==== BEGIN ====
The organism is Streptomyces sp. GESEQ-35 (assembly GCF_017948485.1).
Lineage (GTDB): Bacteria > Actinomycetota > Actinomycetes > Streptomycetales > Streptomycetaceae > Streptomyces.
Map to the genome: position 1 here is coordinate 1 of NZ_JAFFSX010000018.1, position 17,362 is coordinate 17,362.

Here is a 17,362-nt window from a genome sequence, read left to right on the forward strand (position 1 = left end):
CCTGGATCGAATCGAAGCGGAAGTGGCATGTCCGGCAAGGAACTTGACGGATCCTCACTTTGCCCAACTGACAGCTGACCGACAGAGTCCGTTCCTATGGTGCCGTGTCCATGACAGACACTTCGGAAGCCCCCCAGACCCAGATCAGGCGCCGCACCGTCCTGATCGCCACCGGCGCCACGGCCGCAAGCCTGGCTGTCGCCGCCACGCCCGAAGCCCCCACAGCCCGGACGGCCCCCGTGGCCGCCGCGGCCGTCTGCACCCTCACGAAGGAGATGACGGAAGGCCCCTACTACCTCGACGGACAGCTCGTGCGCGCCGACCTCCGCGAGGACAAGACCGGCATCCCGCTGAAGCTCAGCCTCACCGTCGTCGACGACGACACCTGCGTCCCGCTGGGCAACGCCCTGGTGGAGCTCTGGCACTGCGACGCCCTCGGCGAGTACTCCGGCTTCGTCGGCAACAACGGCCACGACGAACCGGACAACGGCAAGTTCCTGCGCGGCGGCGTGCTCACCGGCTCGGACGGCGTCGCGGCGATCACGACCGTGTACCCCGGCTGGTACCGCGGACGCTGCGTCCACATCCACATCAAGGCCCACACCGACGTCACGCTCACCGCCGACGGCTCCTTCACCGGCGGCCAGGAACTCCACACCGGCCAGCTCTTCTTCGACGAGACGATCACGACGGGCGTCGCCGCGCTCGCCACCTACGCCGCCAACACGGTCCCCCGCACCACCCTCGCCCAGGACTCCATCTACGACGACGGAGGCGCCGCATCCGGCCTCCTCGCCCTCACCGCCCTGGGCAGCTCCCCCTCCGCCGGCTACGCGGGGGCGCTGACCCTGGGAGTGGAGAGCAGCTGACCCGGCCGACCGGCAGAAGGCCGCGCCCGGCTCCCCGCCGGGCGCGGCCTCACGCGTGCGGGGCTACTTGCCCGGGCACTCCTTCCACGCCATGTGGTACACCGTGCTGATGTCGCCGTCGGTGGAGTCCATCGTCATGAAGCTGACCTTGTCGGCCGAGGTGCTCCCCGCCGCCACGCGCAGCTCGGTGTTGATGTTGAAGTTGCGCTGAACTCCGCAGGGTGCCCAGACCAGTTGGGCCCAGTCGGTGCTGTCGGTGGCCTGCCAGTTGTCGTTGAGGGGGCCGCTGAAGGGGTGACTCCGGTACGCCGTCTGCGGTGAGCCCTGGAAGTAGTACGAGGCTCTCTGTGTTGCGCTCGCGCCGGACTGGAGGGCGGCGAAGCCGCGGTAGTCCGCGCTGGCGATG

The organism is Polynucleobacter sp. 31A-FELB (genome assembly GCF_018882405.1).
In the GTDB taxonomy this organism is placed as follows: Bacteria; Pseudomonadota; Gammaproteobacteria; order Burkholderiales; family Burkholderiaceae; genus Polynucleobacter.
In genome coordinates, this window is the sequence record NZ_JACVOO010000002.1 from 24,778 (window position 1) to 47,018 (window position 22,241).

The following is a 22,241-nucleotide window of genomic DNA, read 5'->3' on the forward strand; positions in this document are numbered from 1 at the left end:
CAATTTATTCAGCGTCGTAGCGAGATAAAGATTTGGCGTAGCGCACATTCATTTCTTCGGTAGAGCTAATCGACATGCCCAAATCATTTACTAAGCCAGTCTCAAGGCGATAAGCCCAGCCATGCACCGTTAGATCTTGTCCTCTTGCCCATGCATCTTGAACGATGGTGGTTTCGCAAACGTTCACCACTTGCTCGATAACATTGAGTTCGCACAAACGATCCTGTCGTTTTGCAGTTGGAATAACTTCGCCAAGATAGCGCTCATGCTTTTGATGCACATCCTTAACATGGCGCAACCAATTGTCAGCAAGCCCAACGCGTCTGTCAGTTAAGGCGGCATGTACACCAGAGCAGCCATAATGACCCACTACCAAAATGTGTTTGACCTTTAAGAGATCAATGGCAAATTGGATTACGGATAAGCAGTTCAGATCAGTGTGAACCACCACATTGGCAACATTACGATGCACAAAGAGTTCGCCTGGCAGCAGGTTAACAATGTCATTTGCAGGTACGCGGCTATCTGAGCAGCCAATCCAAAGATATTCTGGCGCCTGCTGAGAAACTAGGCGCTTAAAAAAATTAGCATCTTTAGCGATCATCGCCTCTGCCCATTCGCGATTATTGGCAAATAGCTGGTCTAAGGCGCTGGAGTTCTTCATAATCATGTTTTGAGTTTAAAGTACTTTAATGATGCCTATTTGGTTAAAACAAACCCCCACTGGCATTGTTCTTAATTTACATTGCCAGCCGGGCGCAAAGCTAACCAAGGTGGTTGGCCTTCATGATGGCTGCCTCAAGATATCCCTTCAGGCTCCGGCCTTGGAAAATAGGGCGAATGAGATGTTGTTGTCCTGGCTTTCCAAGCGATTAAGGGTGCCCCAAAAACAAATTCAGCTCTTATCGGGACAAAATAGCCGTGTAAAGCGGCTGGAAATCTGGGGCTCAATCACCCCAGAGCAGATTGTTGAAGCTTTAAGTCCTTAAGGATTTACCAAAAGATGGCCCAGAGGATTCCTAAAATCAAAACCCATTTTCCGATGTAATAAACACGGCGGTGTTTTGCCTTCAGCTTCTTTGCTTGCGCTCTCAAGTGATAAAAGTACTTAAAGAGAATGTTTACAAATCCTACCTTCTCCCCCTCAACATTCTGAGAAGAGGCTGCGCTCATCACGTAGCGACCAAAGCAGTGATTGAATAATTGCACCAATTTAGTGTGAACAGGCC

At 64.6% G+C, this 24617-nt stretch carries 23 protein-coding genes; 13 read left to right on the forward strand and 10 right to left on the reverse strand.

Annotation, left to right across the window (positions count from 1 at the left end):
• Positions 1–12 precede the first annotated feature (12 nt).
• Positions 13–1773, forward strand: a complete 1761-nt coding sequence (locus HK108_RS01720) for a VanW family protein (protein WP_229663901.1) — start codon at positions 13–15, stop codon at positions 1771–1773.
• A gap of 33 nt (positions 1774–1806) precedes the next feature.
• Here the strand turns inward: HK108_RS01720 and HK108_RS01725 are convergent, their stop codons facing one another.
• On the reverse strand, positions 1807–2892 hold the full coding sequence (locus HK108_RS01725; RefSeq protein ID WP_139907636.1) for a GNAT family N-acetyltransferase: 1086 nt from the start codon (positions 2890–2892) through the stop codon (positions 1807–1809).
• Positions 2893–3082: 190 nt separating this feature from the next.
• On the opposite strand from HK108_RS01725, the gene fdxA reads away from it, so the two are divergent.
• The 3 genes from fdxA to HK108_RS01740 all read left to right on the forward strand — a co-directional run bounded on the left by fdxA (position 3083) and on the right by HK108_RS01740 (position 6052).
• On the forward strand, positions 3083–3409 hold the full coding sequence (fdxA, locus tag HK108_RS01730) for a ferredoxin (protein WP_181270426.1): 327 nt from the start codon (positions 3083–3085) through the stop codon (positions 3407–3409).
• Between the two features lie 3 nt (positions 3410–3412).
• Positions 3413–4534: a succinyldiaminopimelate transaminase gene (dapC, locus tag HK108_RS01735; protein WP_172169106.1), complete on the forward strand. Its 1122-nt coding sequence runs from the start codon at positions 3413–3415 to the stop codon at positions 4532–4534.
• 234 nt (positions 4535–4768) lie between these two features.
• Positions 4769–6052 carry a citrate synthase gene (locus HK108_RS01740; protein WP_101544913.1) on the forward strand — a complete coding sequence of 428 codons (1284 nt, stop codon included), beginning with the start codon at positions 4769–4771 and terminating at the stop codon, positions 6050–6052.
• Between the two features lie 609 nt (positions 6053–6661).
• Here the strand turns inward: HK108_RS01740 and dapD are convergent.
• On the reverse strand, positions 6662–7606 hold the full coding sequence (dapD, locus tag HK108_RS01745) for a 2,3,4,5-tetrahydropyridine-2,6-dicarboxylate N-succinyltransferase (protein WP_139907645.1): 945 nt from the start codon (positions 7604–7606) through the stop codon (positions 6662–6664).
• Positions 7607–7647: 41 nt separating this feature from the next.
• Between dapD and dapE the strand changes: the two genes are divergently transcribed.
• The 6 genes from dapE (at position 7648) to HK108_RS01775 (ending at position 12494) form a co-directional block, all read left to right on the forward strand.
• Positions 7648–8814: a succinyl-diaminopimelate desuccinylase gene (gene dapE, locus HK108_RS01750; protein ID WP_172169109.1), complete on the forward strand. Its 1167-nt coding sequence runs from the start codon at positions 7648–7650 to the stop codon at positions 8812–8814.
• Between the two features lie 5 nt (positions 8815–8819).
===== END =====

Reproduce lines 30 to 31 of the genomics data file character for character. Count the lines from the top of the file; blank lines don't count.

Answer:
• Between dapD and dapE the strand changes: the two genes are divergently transcribed.
• The 6 genes from dapE (at position 7648) to HK108_RS01775 (ending at position 12494) form a co-directional block, all read left to right on the forward strand.